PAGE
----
Muscat: The Central Bank of Oman (CBO) is spearheading the establishment of a dedicated agency to manage the country’s national payment systems – part of a broader effort to spur the nation’s transformation into a cashless society.
On the cards is a National Payment Company (NPC), privately owned by a consortium of commercial banks, which will have the mandate to, among other things, manage the country’s payment systems, print cheque books and plastic cards for customers, and operate a customer call centre as well.
Assisting with the fast-track establishment of the National Payment Company is the Implementation Support & Follow-up Unit (ISFU) of the Diwan of Royal Court, which is tasked with securing speedy approvals for projects and initiatives that can accelerate Oman’s economic diversification.
“In line with global trends, and in response to the recommendation of the World Bank to separate the operator from payment systems, the Central Bank of Oman (CBO) is currently privatising services related to national payment systems through the establishment of a private payment company owned by a group of banks in Oman,” said ISFU in a recent update on its facilitation efforts.
As the banking and financial sector regulator, the Central Bank oversees the operation of a number of national payment systems, notably Oman Net and the Automated Clearing House (ACH). It also regulates these systems to ensure they are in line with the country’s laws and statutes, among other regional and international conventions that the Sultanate has ratified.
Electronic payment systems ensure better results than transactions involving the use of bank notes, according to ISFU. “This is considered a significant project as it will reduce tax evasion and alleviate the risk associated with the use of banknotes. It will also enhance the level of transparency and reduce the potential for corruption,” it stated.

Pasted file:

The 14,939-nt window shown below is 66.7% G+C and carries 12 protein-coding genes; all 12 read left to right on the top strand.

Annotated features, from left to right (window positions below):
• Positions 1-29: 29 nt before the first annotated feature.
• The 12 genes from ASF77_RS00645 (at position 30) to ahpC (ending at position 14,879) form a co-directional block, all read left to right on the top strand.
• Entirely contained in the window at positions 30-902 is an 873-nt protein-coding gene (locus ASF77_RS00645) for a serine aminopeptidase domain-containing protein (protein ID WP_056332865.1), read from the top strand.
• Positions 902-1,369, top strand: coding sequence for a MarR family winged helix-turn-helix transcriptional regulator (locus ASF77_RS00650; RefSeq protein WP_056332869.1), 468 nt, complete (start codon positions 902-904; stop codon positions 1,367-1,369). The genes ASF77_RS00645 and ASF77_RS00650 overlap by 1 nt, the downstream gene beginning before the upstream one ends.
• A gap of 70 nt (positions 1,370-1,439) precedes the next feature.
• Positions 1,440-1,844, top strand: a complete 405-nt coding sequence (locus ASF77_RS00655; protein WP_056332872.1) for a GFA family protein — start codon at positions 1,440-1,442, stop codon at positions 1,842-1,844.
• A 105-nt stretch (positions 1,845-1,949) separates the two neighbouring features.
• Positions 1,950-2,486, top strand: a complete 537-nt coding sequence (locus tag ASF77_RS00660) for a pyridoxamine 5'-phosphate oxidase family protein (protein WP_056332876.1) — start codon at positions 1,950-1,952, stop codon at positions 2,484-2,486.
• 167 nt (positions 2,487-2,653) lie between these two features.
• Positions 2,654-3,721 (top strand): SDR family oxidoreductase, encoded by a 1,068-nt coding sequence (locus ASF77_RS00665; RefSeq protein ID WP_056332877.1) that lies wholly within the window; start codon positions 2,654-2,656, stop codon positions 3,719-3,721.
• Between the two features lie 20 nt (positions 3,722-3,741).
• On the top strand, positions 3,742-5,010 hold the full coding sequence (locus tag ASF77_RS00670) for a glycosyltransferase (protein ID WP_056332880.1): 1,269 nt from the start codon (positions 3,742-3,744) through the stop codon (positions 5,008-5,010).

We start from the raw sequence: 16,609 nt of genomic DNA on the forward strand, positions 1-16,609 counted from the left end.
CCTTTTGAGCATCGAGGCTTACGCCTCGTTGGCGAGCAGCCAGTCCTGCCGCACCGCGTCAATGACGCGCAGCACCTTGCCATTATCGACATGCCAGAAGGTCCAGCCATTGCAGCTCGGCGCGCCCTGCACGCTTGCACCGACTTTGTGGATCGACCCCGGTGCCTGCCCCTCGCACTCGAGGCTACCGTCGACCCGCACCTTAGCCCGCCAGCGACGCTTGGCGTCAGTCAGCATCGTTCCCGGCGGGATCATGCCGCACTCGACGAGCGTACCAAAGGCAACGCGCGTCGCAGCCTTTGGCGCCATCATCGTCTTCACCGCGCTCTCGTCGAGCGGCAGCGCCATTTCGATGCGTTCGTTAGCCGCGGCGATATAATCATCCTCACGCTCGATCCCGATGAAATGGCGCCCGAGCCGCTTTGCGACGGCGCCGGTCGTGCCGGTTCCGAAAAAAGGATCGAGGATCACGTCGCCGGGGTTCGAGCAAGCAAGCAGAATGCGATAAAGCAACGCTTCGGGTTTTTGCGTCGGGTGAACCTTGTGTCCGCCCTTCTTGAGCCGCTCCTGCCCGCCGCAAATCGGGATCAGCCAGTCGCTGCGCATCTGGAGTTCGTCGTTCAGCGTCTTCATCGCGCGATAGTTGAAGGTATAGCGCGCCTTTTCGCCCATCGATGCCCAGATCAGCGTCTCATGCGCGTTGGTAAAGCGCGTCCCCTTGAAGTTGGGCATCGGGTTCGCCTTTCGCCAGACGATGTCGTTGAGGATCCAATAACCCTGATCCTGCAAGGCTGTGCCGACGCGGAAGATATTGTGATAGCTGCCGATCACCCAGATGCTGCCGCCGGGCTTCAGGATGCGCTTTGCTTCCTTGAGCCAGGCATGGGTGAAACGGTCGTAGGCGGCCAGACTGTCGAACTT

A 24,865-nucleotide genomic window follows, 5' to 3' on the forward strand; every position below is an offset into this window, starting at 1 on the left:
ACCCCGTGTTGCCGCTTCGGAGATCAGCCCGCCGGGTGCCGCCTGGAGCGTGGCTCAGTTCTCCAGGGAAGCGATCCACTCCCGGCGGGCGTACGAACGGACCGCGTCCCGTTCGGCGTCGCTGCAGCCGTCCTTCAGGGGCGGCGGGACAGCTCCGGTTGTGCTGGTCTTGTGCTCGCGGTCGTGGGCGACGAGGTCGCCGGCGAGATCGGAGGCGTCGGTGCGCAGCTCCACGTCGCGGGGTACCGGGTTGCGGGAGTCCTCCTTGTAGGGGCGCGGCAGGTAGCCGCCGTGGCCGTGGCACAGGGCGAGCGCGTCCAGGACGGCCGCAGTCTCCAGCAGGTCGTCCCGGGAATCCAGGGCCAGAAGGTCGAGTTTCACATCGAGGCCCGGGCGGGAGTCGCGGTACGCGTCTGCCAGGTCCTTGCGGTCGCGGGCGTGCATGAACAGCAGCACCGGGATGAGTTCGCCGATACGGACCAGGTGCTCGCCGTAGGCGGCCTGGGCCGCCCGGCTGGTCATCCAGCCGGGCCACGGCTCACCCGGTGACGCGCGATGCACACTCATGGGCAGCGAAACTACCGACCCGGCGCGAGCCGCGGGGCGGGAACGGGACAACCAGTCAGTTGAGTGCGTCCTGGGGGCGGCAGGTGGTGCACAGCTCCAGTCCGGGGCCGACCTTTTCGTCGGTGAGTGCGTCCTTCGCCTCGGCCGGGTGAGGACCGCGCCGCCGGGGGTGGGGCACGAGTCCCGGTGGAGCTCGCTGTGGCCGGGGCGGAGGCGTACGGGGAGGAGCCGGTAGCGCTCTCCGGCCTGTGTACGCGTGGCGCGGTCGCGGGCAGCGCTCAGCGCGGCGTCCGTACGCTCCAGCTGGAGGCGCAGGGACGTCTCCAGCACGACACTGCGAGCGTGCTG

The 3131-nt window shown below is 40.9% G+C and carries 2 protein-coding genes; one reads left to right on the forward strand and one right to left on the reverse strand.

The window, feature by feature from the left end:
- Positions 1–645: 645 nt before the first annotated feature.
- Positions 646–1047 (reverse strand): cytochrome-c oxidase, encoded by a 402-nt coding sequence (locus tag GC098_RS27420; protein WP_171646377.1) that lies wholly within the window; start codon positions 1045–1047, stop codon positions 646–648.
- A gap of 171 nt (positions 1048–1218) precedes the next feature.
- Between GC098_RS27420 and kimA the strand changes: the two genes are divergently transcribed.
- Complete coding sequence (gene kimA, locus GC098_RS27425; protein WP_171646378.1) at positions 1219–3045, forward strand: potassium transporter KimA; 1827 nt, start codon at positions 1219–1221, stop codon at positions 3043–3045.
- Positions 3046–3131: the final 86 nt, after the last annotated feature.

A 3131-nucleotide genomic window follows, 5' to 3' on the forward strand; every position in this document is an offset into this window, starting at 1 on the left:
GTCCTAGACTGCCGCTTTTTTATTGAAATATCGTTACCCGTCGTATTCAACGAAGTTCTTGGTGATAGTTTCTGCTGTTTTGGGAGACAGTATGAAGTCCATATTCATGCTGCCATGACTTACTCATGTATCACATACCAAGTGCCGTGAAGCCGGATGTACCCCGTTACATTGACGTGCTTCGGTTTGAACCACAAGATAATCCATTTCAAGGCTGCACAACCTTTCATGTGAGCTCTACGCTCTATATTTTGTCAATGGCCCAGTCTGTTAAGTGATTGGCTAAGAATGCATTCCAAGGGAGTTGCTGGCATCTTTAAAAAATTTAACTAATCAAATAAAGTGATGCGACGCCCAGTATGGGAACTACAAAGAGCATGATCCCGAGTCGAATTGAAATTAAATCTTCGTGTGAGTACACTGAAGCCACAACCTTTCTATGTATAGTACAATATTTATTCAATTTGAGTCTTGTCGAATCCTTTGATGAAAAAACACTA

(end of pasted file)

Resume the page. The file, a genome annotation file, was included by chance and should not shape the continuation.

Importantly, the national payments company project will also bode well for Oman’s efforts to promote itself as a regional hub for disaster recovery services. The promulgation of a proposed Data Protection Law, anticipated before the end of this year, is expected to accelerate the implementation of this initiative.
Significantly, Oman is also working alongside fellow member states of the Gulf Cooperation Council (GCC) in the establishment of a regional payments company in conjunction with the roll-out of a GCC Payment Systems Connection System (Afaq).
The Constituent Assembly of GCC Payments Company (GPC), comprising the governors of GCC monetary authorities and central banks, met last month to review progress in the formation of the entity. Tahir bin Salim al Amri, Executive President of the Central Bank of Oman, represented the Sultanate at the virtual forum
The GCC Payment Systems Connection System (Afaq) is currently being piloted in a number of phases. Plans for a Gulf-wide payments company were adopted during the 37th GCC Supreme Council which approved the establishment and buildup of a setup to link cross-border GCC payment systems. It also authorised GCC monetary authorities and central banks to own, manage and finance the project by establishing an independent company.
GPC will oversee the operation of the Afaq system for remittances and settlement of financial payments among GCC monetary authorities and central banks. Afaq will enable the speedy flow of remittances between the Gulf states in an efficient and cost-effective manner. GPC will be headquartered in Riyadh with a branch in Abu Dhabi.